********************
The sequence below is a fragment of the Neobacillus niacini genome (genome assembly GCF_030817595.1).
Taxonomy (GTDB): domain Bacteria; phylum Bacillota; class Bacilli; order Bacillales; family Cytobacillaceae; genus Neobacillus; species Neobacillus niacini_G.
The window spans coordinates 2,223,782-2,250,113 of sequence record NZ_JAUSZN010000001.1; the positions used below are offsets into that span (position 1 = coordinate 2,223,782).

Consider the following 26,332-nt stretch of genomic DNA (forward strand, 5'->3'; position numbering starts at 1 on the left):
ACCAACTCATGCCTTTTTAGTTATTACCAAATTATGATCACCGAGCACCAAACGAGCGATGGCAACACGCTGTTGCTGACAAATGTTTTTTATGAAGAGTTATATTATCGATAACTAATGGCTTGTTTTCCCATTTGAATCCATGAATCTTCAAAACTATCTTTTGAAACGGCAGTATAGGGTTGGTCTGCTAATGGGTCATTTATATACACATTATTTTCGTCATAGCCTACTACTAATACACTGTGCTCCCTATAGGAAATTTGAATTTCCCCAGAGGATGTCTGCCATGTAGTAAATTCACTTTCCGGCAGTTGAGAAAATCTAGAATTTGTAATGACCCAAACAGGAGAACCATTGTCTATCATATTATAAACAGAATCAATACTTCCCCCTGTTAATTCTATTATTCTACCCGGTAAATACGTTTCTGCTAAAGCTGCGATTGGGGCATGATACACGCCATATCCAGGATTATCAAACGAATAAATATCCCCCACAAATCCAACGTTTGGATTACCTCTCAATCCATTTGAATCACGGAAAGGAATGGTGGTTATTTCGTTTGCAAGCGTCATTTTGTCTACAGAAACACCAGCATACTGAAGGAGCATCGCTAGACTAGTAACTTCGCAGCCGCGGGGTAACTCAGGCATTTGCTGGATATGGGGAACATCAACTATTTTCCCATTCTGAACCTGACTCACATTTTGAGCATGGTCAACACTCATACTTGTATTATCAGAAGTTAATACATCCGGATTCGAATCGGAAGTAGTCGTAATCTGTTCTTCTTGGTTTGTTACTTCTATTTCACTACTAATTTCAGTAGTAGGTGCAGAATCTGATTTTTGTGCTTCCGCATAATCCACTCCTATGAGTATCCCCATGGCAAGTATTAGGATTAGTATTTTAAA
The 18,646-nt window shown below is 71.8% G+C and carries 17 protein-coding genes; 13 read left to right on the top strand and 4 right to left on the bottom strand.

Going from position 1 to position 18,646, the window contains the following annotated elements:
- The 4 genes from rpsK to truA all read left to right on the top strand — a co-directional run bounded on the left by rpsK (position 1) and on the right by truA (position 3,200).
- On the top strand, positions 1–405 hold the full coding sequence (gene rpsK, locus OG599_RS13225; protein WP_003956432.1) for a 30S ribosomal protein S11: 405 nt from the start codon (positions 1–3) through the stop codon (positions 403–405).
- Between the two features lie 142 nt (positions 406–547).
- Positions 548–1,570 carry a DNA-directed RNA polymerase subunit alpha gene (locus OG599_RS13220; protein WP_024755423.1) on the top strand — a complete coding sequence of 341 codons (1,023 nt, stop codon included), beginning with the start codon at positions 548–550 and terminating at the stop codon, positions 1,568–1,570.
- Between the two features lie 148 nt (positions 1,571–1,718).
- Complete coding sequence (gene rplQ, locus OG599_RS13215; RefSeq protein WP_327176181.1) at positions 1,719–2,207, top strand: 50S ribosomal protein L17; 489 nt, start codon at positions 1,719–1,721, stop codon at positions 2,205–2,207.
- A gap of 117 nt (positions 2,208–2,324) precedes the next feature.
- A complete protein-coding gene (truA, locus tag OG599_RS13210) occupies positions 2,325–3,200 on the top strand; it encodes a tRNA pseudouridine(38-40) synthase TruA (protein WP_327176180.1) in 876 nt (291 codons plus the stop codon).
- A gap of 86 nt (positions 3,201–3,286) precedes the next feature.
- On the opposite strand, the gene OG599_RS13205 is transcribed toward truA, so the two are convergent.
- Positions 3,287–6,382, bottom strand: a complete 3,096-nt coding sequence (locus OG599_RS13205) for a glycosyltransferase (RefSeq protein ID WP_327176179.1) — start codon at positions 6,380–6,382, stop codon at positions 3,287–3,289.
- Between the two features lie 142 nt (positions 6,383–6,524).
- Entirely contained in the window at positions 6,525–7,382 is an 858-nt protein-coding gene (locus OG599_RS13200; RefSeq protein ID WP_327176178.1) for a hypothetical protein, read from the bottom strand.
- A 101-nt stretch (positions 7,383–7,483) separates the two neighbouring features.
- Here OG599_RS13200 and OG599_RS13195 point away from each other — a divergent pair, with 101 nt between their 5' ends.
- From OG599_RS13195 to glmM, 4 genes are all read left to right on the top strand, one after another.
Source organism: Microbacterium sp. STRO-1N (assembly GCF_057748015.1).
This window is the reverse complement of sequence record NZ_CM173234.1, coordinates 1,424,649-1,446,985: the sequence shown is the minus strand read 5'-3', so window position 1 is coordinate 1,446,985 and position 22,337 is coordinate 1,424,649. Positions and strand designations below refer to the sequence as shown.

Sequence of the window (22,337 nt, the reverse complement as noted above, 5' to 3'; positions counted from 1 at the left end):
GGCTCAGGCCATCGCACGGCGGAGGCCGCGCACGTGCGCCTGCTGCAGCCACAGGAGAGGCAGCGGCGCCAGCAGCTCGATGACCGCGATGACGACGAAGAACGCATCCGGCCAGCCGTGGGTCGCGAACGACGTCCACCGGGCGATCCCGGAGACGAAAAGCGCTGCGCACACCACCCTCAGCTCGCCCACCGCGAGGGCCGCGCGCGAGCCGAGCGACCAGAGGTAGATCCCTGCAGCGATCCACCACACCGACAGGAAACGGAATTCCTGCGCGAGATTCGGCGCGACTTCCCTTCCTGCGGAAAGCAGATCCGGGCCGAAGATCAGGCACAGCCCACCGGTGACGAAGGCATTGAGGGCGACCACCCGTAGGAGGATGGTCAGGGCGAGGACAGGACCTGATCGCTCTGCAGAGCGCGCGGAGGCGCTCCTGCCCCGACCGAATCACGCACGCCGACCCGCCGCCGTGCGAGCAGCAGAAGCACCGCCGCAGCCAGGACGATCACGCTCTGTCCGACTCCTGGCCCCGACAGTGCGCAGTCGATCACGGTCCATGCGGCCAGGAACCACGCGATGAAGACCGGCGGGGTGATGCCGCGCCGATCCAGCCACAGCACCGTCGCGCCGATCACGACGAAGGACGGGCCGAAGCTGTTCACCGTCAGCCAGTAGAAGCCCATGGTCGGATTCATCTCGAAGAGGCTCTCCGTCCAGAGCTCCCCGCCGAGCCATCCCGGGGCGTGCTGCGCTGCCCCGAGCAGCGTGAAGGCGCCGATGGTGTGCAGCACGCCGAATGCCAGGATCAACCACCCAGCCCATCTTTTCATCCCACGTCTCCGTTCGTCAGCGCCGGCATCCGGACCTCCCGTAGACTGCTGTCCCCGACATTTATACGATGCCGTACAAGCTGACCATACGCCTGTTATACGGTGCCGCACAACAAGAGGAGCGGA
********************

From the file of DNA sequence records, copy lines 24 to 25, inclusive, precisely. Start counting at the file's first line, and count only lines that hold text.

Source organism: Microbacterium sp. STRO-1N (assembly GCF_057748015.1).
This window is the reverse complement of sequence record NZ_CM173234.1, coordinates 1,424,649-1,446,985: the sequence shown is the minus strand read 5'-3', so window position 1 is coordinate 1,446,985 and position 22,337 is coordinate 1,424,649. Positions and strand designations below refer to the sequence as shown.